Vietnam veterans have claimed for years that their exposure to Agent Orange damaged their health as well as their childrens’ health. Agent Orange was a tactical herbicide used by the U.S. military during the Vietnam War. It is not a condition or disease itself.
The U.S. Department of Veterans Affairs has acknowledged that U.S. service members who served from 1962 to 1975 in the Republic of Vietnam were potentially exposed to Agent Orange and other tactical herbicides. Veterans that were presumably exposed to the herbicide are entitled to a presumption of service connection for a number of conditions. This means that a veteran does not need to establish a link between the condition and the incurrence in service. Notably, the VA recently extended Agent Orange service-connection presumptions to Blue Water Navy Veterans.
The VA has linked Agent Orange exposure to a host of diseases in Vietnam veterans. Individuals with valid Agent Orange claims may also be affected by secondary diseases and conditions that stem from the first disability.
Below, our VA disability attorneys explain why secondary service connection is important to consider. We also provide information about Agent Orange secondary diseases.
Secondary Service Connection: What Vietnam Veterans Need to Know
If you are a disabled veteran with service-connected conditions caused by Agent Orange exposure, it is important that you understand what a secondary service connection is and how it may help you.
Watch as attorney John V. Tucker explains what you need to know about secondary service connections in our latest video.
- Direct Service Connection. Normally, a veteran’s disability is rated based on a direct service connection. This means that the veteran proves to the VA that something happened to him or her when in service, the veteran has a current condition and those two things are connected. This connection is called a medical nexus, or the connection between a condition and service.
- Secondary Service Connection. Secondary service connection is a way to receive service connection through the VA for a disability that is a result of a condition already rated with the VA. Proving nexus is especially important in claims for secondary service connection. In cases for secondary service connection, medical opinion for nexus must connect the veteran’s secondary disability to the disability that has a direct service connection.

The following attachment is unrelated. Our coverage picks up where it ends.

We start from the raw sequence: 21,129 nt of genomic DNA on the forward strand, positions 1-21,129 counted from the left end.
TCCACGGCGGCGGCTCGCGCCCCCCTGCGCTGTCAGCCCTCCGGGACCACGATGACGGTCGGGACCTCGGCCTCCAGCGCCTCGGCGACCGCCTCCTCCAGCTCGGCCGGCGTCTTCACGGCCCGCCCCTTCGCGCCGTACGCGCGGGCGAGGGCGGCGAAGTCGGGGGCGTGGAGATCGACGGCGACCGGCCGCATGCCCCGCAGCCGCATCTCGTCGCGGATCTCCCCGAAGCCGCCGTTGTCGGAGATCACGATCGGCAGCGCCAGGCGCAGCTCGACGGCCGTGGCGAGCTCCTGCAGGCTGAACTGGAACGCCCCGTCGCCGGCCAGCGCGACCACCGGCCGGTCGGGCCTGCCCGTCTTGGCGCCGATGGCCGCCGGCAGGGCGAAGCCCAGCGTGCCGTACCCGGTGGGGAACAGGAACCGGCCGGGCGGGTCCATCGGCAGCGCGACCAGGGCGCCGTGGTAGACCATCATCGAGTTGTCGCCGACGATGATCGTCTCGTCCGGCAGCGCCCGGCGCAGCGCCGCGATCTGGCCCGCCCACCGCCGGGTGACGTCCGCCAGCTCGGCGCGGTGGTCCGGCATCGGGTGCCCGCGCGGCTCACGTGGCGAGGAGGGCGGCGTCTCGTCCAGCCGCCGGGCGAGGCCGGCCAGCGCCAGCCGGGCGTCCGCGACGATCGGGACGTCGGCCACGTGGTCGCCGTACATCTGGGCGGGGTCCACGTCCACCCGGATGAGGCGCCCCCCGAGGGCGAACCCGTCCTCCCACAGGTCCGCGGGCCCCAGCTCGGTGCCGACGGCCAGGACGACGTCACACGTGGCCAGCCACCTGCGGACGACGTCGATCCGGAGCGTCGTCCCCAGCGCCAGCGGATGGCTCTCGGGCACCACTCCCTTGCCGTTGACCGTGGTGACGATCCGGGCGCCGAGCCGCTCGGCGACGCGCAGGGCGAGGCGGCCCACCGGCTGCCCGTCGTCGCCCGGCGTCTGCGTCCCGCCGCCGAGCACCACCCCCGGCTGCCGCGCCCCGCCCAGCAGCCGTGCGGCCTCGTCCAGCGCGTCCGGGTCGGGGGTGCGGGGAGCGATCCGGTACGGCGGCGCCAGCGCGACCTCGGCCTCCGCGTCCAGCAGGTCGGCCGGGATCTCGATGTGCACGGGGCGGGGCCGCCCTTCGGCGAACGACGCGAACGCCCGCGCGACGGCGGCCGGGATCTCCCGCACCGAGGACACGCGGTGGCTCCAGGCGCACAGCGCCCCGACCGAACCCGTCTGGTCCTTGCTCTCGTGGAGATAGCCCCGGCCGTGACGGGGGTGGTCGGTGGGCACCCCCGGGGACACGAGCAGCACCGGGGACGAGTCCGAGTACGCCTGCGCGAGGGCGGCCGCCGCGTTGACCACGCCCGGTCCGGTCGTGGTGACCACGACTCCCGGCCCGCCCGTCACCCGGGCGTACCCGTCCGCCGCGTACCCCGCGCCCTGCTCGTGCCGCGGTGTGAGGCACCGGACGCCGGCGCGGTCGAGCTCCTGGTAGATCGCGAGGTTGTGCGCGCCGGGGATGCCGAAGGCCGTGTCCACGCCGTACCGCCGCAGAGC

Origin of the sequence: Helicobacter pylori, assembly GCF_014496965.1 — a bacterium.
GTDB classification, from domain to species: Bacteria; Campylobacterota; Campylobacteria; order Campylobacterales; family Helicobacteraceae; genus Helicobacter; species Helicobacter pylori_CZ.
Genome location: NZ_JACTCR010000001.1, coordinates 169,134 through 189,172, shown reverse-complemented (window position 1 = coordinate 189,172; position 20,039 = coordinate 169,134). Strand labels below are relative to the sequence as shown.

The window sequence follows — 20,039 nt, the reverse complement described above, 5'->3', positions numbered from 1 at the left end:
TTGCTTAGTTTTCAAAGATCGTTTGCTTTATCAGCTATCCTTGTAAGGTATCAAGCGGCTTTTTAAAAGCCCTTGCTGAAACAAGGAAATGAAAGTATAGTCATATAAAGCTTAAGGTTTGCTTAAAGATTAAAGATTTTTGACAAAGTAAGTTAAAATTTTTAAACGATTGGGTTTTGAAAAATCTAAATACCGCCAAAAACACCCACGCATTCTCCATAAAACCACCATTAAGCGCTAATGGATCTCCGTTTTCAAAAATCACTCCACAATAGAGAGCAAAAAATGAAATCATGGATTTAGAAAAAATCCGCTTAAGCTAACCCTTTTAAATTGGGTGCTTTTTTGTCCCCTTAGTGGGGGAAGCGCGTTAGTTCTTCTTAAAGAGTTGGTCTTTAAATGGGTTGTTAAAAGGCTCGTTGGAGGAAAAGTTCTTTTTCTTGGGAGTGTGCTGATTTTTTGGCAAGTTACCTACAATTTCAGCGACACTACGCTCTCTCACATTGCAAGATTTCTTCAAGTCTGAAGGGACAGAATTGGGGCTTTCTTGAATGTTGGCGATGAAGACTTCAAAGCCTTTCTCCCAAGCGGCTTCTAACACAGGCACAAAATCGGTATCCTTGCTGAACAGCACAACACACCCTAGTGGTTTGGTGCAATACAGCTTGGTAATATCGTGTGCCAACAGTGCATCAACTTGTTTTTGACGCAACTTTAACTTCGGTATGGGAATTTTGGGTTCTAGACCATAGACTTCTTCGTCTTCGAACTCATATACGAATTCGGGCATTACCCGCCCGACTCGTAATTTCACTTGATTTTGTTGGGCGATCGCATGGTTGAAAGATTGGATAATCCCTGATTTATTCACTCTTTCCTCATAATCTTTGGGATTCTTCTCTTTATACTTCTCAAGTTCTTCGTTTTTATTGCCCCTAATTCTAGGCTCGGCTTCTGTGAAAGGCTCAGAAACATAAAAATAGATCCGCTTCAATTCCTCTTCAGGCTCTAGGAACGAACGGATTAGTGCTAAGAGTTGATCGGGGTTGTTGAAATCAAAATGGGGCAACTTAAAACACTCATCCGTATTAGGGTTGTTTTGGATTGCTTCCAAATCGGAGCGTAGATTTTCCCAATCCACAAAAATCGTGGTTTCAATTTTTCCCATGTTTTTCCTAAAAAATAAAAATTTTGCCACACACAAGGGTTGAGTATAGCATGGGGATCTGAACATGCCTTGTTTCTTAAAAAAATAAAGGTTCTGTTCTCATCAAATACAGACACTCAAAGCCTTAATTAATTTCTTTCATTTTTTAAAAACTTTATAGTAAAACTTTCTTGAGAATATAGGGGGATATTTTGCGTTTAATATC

Agent Orange Secondary Diseases
Many veterans have questions about Agent Orange secondary diseases or conditions. It is important to realize that to have an eligible claim for secondary service connection, you must first have a service-connected disability.
Presumption Conditions of Agent Orange Exposure
The VA has identified a list of presumptive diseases and conditions associated with Agent Orange. Veterans and their survivors can seek service-connected benefits through direct service connection for the following conditions:
- AL Amyloidosis
- Chronic B-cell Leukemias
- Diabetes Mellitus Type 2
- Hodgkin’s Disease
- Ischemic Heart Disease
- Multiple Myeloma
- Non-Hodgkin’s Lymphoma
- Parkinson’s Disease
- Peripheral Neuropathy, Early-Onset
- Porphyria Cutanea Tarda
- Prostate Cancer
- Respiratory Cancers
- Soft Tissue Sarcomas
If you believe you have a secondary disease or condition as a result of a disease or condition listed above, consider filing a claim for secondary service connection. If your claim is denied, speak with an experienced VA disability attorney at our firm. We help veterans nationwide.
Denied VA Disability Compensation for Agent Orange? Contact Our Law Firm
The VA disability lawyers at Tucker Law Group can help you fight for the benefits you deserve. We know you need help after a VA disability claim denial, which is why our firm will work aggressively for you from the start.
Call us today at (866) 233-5044 or contact us online to discuss the specifics of your claim denial. Our VA disability lawyers have the resources and expertise to fight for veterans across the country.